Under those circumstances, there's no reason Ryan can't get hot and pull off another 2016.
Houston Texans QB Deshaun Watson
Back in 2017, Deshaun Watson was playing well enough to be on the fringe of MVP conversations before a torn ACL ended his rookie season at the start of November. Pro athletes often struggle to completely get back on track in the season following a recovery from ACL surgery, but the Houston Texans quarterback actually improved on his rate-based numbers in 2018. His completion percentage rose by nearly seven points, he sliced his interception rate in half and his touchdown-to-pick ratio shot up—all while he guided his flawed team to a division title.
And the 23-year-old did that despite the fact he was sacked a league-high 62 times behind arguably the worst offensive line in the NFL.
Now, that lack of pass protection could hurt Watson's MVP chances in 2019. But Houston has attempted to revamp the line, and the reality is that lack of support could also help Watson's case if he's able to again stay healthy and put up big numbers for a playoff team.
Coming off the first full, healthy offseason of his career, the 2017 No. 12 overall pick could easily become an MVP candidate in his third NFL campaign.
Dallas Cowboys RB Ezekiel Elliott
For a running back to realistically have a shot at MVP in this pass-driven age, he's gotta take priority over his team's quarterback as the go-to guy in the offense (sorry, Alvin Kamara), and he has to put together a historically productive campaign.
Ezekiel Elliott of the Dallas Cowboys is one of those backs who isn't overshadowed by his quarterback. Dak Prescott has always been somewhat of a second fiddle to Elliott, and the 2016 fourth-round pick hasn't really lived up to the hype he created as a standout rookie.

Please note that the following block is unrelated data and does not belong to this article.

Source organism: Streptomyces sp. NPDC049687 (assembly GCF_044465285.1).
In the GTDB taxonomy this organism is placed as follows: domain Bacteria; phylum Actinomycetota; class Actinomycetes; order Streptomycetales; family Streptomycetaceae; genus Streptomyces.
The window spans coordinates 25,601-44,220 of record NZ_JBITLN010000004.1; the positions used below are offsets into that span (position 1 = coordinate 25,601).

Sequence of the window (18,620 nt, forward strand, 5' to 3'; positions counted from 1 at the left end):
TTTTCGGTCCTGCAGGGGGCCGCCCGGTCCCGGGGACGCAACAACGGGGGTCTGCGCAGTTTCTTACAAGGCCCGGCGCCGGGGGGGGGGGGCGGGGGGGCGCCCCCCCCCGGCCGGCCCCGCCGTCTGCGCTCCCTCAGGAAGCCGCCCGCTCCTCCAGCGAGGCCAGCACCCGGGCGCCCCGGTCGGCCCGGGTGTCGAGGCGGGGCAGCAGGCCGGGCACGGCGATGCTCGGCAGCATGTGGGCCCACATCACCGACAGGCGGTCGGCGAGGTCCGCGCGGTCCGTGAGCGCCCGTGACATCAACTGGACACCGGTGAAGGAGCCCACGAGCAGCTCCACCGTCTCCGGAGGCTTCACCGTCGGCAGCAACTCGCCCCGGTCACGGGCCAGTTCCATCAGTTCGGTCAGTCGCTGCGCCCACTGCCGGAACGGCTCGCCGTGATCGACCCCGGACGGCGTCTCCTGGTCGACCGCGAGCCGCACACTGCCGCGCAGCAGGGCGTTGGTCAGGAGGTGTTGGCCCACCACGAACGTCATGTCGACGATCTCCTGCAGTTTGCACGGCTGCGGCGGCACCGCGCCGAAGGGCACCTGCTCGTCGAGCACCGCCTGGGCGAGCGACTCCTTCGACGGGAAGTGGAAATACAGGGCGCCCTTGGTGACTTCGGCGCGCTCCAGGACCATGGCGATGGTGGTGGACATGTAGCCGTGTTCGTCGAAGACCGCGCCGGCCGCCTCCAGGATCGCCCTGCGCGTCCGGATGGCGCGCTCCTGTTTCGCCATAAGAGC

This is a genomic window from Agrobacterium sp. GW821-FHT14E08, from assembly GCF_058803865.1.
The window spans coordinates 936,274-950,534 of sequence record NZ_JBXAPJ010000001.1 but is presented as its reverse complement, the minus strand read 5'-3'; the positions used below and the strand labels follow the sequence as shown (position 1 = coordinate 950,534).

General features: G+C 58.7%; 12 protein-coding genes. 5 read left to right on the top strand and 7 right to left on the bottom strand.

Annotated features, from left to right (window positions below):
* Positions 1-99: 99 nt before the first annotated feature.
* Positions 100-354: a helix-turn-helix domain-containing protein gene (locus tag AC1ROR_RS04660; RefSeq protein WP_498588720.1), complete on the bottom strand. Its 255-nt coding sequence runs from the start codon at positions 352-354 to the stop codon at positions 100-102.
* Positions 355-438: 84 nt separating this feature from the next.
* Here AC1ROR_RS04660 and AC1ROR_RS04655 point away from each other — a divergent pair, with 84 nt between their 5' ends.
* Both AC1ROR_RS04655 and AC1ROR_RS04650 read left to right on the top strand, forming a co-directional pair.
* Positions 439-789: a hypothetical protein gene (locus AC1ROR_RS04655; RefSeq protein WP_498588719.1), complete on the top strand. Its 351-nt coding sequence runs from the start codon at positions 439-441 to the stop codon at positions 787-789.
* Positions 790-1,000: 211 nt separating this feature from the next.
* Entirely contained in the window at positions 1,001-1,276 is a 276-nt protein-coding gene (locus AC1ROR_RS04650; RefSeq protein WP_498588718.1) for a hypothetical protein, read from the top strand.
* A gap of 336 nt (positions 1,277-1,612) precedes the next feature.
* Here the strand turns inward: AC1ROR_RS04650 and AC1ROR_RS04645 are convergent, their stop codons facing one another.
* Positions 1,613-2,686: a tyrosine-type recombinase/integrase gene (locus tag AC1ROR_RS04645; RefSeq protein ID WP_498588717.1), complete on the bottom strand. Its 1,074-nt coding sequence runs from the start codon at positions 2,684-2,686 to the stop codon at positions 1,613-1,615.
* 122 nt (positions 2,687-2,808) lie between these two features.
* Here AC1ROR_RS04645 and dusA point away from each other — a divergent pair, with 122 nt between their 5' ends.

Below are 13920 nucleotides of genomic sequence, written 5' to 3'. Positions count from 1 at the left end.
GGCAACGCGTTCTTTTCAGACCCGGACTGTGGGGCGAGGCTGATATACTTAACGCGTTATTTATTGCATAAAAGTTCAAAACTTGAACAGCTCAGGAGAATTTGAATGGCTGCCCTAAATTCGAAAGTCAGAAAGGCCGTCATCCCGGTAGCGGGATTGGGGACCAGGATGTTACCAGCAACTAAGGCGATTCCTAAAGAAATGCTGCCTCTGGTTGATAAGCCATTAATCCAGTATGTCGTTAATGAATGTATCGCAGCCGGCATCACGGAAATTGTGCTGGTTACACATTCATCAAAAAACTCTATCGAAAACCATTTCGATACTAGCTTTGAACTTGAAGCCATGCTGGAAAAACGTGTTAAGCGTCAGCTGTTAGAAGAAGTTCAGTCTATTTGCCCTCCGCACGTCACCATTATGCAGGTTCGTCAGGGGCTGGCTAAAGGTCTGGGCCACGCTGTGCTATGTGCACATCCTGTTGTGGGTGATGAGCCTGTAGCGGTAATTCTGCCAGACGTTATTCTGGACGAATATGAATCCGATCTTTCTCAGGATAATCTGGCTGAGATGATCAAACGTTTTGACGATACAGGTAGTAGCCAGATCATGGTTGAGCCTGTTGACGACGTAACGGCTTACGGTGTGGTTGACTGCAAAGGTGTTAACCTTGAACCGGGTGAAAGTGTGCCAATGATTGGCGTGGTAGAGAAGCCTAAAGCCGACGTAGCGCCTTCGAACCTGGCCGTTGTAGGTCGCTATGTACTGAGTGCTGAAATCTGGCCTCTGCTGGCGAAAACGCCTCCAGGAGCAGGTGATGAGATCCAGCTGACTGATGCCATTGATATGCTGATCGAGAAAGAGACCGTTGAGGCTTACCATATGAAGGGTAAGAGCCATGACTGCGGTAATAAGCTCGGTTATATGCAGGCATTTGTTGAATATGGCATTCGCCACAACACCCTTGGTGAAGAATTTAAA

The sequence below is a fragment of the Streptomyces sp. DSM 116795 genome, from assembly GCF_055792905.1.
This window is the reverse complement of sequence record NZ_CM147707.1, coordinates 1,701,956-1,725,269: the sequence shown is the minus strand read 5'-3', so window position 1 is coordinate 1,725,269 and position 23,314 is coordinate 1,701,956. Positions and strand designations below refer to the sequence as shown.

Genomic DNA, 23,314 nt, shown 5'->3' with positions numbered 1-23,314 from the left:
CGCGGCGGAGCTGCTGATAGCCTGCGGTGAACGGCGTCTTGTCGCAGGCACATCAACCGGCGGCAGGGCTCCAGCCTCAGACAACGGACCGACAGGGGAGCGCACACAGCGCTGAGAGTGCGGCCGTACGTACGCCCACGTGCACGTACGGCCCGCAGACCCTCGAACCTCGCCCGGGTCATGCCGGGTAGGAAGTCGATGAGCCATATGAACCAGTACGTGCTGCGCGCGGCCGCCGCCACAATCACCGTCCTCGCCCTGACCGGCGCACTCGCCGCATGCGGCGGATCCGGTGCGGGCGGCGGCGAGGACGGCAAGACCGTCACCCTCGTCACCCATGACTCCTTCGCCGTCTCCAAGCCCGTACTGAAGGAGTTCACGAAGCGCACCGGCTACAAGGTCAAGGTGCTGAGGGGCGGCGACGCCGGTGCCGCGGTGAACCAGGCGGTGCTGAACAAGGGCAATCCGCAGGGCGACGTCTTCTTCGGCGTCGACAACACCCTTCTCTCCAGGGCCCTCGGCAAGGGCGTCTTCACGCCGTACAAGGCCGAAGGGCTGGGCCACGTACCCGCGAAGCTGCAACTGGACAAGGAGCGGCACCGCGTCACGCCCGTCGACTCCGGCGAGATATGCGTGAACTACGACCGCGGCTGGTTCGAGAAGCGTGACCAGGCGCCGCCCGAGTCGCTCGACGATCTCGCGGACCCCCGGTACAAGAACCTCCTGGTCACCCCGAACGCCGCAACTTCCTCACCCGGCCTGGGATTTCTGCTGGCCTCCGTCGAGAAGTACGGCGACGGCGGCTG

And Elliott could certainly have an epic statistical season in him. The reigning rushing champion amassed a career-high 2,001 scrimmage yards in his third season, averaging a strong 4.7 yards per attempt despite being a centerpiece in a shorthanded offense that lacked continuity and consistency from a usually dominant offensive line.
However, with elite center Travis Frederick on track to return from a lost season, Elliott should have more support in his age-24 season.
And he won't need extra inspiration. Entering his fourth year, the Pro Bowl back is surely thinking about his next contract.
Carolina Panthers QB Cam Newton
Like Ryan, Carolina Panthers quarterback Cam Newton won this award a few years ago but was never really an MVP candidate before then and hasn't been since. Unlike Ryan, Newton's balky throwing shoulder was a major impediment last season, and now he's undergone surgery to fix that lingering injury.
Although he's yet to be cleared to throw while rehabbing, Newton told ESPN.com's David Newton this month that he's "feeling great now." And if indeed he can remain on track for a full recovery before the 2019 season arrives, he could have a chance to put together a monster year in the middle of what should be his prime.
The soon-to-be 30-year-old has two particularly tantalizing young weapons in running back Christian McCaffrey and wide receiver DJ Moore, both of whom shined last year despite Newton's noodle arm.
Throw in the return of offensive tackle Daryl Williams from injury and Carolina's signal-caller has got a path to an MVP-level bounce-back campaign in 2019.
Detroit Lions QB Matthew Stafford
Could this finally be the year for Detroit Lions quarterback Matthew Stafford? It's a long shot, but Stafford should be in his prime at age 31, and Ryan's MVP season came about just as suddenly and at that very age.